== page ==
Statement – 10 years since Indigenous rights fully recognized by the United Nations – how is Canada doing?
September 13, 2017 – Ottawa, Ontario – Canadian Human Rights Commission
Today, on the tenth anniversary of the UN adoption of the Declaration on the Rights of Indigenous Peoples, Marie-Claude Landry, Chief Commissioner of the Canadian Human Rights Commission, issues the following statement:
“Ten years ago today, the United Nations adopted a declaration that affirmed to the entire world, the rights of Indigenous peoples as equal members of the human family. For Canada, it meant that the rights of First Nations, Métis and Inuit peoples were now given due recognition by international human rights law.
“In the decade since its adoption, the Declaration on the Rights of Indigenous Peoples has become a signal of the international community’s recognition of the inherent rights of Indigenous peoples. Here in Canada, we have seen a tangible shift over the past decade in public awareness of the historic wrongs and the current injustices that too many Indigenous people have faced, and continue to face.
“Last year, an Environics study on Canada’s public opinion of Indigenous peoples found that overall, more and more Canadians have a deeper understanding of the gaps in equality, the history of the residential schools and the need for overall public engagement on Reconciliation between Indigenous and non-Indigenous Canadians.
“Along with increased understanding, we have seen a growing momentum and desire for change – at the highest levels of government. The calls for change are not just coming from Indigenous peoples — they are coming from people across Canada.
“Yet, much more remains to be done to achieve equality in the daily lives of Indigenous peoples, an issue that was front and centre in the recent child welfare case.
“Issues such as access to clean drinking water, adequate housing, education, child welfare services on reserve, access to justice — these are all, at their core, human rights issues facing Indigenous peoples. And they are priority issues for us at the Commission, and for the many other dedicated organizations working for Indigenous rights in Canada. It is our hope that together, over the course of the next decade, we can all continue the momentum and make great strides towards full equality, full access to justice, and full inclusion for Indigenous people in Canada.”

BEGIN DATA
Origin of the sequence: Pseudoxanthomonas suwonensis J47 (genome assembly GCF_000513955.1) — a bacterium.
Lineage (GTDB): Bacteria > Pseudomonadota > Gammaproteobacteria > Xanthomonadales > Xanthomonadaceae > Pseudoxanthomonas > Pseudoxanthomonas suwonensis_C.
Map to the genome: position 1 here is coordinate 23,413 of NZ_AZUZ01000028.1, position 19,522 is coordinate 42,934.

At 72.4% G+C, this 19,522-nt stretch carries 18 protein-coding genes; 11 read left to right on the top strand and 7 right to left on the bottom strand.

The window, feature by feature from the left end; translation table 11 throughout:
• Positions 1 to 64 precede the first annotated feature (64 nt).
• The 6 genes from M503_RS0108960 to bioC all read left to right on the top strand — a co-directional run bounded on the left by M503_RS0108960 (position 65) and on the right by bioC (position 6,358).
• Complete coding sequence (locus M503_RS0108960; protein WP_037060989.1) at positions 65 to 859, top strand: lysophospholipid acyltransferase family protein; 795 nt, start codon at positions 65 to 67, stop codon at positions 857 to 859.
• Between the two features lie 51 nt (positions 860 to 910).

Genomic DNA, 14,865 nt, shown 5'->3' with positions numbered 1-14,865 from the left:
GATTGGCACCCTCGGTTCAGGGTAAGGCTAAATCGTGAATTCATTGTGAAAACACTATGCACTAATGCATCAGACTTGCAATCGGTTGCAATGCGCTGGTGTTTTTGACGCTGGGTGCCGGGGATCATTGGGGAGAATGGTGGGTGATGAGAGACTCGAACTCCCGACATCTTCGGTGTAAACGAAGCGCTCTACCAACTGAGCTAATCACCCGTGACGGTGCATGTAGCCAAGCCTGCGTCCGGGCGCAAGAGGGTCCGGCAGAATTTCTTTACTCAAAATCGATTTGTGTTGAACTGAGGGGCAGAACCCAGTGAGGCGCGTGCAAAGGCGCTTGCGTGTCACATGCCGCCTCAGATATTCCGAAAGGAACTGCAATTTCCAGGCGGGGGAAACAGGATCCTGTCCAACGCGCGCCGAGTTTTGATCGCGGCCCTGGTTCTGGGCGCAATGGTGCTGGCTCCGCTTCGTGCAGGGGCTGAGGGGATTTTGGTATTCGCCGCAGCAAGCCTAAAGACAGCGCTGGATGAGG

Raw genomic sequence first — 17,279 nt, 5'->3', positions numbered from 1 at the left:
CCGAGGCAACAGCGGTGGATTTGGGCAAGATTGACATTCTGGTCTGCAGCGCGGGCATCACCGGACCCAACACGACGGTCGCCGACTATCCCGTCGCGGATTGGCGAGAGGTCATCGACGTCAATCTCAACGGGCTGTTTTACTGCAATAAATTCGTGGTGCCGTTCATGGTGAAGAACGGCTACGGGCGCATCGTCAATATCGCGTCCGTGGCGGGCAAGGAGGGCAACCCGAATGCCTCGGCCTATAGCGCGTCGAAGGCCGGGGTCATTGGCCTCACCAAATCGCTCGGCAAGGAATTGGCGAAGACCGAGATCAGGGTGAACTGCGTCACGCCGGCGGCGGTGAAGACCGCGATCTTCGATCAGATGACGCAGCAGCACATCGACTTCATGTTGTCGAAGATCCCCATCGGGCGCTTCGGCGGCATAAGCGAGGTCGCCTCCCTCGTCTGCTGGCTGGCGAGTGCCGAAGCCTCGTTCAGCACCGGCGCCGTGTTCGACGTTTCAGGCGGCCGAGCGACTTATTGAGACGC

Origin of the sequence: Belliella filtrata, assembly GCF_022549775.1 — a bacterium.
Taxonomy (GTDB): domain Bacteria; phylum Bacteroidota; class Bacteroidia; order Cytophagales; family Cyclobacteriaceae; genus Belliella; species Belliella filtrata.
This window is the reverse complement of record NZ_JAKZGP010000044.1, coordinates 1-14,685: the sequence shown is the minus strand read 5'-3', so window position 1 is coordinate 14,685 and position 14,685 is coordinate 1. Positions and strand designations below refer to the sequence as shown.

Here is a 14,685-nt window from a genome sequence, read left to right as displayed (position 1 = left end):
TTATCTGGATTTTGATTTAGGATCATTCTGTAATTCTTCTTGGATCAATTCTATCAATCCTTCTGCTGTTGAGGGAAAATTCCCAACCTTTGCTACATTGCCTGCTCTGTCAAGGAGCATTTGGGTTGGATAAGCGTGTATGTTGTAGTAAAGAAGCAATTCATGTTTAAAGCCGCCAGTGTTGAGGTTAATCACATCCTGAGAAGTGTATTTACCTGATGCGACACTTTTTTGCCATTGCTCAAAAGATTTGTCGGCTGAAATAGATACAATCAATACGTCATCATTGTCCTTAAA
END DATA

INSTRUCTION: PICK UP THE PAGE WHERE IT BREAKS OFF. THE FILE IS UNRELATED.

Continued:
Marie-Claude Landry, Chief Commissioner
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- Half of children in foster care in Canada are Indigenous.
- Over 150 First Nations communities do not have access to clean drinking water.
- 37% of housing units on First Nations reserves are in need of major repairs.
- The murder rate of Indigenous women is 4.5 times higher than other women in Canada.
- 1 in 4 federal inmates are Indigenous.
- The suicide rates among Inuit youth are among the highest in the world—11 times the national average. Source
- The 2016 Environics study found that:
- Six out of ten non-Indigenous Canadians believe there is a large gap in the standard of living between themselves and Indigenous peoples;
- Two-thirds of non-Indigenous Canadians have heard or read something about Indian residential schools;
- 42% of Canadians report being aware of the mistreatment of Indigenous peoples in the residential schools, including the abuse and molestation of students; and
- 84 % of non-Indigenous Canadians are aware that individuals have a role to play in bringing about Reconciliation.